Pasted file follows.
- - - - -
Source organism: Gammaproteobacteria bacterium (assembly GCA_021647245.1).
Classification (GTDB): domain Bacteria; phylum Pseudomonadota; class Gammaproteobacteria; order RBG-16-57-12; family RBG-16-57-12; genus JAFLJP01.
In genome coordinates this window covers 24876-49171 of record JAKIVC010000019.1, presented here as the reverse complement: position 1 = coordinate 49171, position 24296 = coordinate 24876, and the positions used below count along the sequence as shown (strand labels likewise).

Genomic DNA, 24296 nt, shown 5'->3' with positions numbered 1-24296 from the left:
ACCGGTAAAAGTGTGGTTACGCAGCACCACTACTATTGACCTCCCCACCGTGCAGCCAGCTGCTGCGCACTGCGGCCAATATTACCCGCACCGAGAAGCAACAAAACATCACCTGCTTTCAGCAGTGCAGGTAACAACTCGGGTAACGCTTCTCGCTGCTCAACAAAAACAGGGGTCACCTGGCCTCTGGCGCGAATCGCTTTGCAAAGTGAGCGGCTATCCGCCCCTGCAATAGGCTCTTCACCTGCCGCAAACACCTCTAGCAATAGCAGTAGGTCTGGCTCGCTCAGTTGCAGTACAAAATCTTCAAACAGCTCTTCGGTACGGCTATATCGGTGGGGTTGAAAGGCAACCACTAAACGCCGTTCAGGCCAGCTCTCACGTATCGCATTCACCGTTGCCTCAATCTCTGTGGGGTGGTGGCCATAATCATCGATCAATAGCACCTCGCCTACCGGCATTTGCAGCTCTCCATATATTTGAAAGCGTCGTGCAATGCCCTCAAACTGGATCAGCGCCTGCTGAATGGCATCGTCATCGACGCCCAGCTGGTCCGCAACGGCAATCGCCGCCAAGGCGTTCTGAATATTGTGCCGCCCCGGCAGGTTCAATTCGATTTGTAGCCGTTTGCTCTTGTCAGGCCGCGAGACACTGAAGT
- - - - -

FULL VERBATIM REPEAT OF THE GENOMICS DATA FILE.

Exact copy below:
Source organism: Gammaproteobacteria bacterium (assembly GCA_021647245.1).
Classification (GTDB): domain Bacteria; phylum Pseudomonadota; class Gammaproteobacteria; order RBG-16-57-12; family RBG-16-57-12; genus JAFLJP01.
In genome coordinates this window covers 24876-49171 of record JAKIVC010000019.1, presented here as the reverse complement: position 1 = coordinate 49171, position 24296 = coordinate 24876, and the positions used below count along the sequence as shown (strand labels likewise).

Genomic DNA, 24296 nt, shown 5'->3' with positions numbered 1-24296 from the left:
ACCGGTAAAAGTGTGGTTACGCAGCACCACTACTATTGACCTCCCCACCGTGCAGCCAGCTGCTGCGCACTGCGGCCAATATTACCCGCACCGAGAAGCAACAAAACATCACCTGCTTTCAGCAGTGCAGGTAACAACTCGGGTAACGCTTCTCGCTGCTCAACAAAAACAGGGGTCACCTGGCCTCTGGCGCGAATCGCTTTGCAAAGTGAGCGGCTATCCGCCCCTGCAATAGGCTCTTCACCTGCCGCAAACACCTCTAGCAATAGCAGTAGGTCTGGCTCGCTCAGTTGCAGTACAAAATCTTCAAACAGCTCTTCGGTACGGCTATATCGGTGGGGTTGAAAGGCAACCACTAAACGCCGTTCAGGCCAGCTCTCACGTATCGCATTCACCGTTGCCTCAATCTCTGTGGGGTGGTGGCCATAATCATCGATCAATAGCACCTCGCCTACCGGCATTTGCAGCTCTCCATATATTTGAAAGCGTCGTGCAATGCCCTCAAACTGGATCAGCGCCTGCTGAATGGCATCGTCATCGACGCCCAGCTGGTCCGCAACGGCAATCGCCGCCAAGGCGTTCTGAATATTGTGCCGCCCCGGCAGGTTCAATTCGATTTGTAGCCGTTTGCTCTTGTCAGGCCGCGAGACACTGAAGT